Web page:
The newly revised rules for the points-based residency visa will go into effect Dec. 1, amid an outcry from expats in South Korea who say the sweeping changes will crush their plans and dreams here.
The Justice Ministry on July 7 put up a public notice -- in Korean -- of the rule adjustments for the F-2-7 visa. The changes are final and the ministry is in the process of “translating it” for non-Korean speakers, a ministry official told The Korea Herald on Thursday.
Designed to attract a “superior pool of foreigners,” the F-2-7 visa allows its holders to stay in the country for as long as five years, with freedom to choose and change jobs and workplaces without being tied to their employers. As of 2018, about 41,000 foreigners were staying here on the visa.
Some of the major changes include a sharp increase in the number of points to be awarded on the basis of income. Currently, 10 points are allocated for those who earn 100 million won or more, but that will change to 60 points. Successful applicants must have a minimum of 80 points.
Also, those holding E-7-4 visas will no longer be eligible to apply for the F-2-7. Those seeking the residency visa must have resided in the country legally and continuously for three years at the time of application.
“This means that unless you are a really superior worker, you have to go back home,” immigration specialist Alex Lee said of the new rule changes.
Here’s a detailed look into the revised points system, which takes into account various factors other than income, such as education level, volunteer activities and Korean language ability.
Up to 130 points will be awarded to applicants based on age, education level, Korean language proficiency, completion of the Korea Immigration and Integration Program and annual income, as well as 40 extra points based on other criteria. As many as 60 points will be given based on income (60 points for those who earn more than 100 million won annually and 10 points for those who earn less than 30 million won per year), 25 points based on age, 25 points based on education level and up to 20 points based on the Korean language proficiency and the KIIP.
Extra points will be awarded to recipients of Global Korea Scholarship among those who came from countries that fought alongside South Korea during the 1950-53 Korean War (20 points), those who have recommendations from the government (20 points), those who completed the advanced section of the KIIP Level 5 (10 points), those who hold academic degrees from “superior” universities or Korea-based universities (up to 30 points) and those who have done voluntary work (up to seven points). “Superior” universities mean the top 500 universities around the world by the Times Higher Education rankings.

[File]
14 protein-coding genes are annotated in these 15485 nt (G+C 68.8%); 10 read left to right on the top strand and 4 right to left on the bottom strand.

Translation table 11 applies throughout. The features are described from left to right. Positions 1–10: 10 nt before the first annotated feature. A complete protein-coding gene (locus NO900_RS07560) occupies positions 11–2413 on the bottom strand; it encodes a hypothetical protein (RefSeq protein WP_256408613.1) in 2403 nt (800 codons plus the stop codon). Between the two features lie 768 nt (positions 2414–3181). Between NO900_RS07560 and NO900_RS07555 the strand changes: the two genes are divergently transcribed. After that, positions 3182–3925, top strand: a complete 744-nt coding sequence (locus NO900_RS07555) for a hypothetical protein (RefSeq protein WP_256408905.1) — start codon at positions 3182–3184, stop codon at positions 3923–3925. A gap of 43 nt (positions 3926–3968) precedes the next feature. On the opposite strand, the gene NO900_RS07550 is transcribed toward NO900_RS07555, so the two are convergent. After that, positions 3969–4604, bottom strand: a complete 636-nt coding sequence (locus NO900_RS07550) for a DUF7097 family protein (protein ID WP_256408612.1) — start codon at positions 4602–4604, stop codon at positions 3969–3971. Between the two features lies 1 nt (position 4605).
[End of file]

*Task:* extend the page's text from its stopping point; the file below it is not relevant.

Although an overall point of 80 guarantees a F-2-7 visa, the duration of stay allowed varies depending on the points. Those earning 80 to 99 points, or those with higher overall points but an income point of fewer than 30 are to receive visa that is valid for less than a year. Those earning between 100 and 129 points, or those in the 80-99 point bracket with income points of 30 to 49 are to get visa valid for up to three years.
Holders of E-1, E-2, E-3, E-4, E-5, E-6-1, E-6-3, E7-1, D-5, D-6, D-7, D-8 or D-9 visas are eligible to apply for F-2-7.
Those who earned no income for six months before applying, and those who had been employed in manual labor or the entertainment industry -- which the government considers as “having a negative impact” on the country’s labor market, social and economic order -- could be denied renewal or have their visas revoked.
Those who apply for the visa before the new rules come into effect are subject to the current rules. Those who already hold an F-2 visa can renew it under the current rules for the next year.
English language instructors and foreign university graduates with low starting salaries would be among those affected by the rule change, according to the immigration specialist Lee.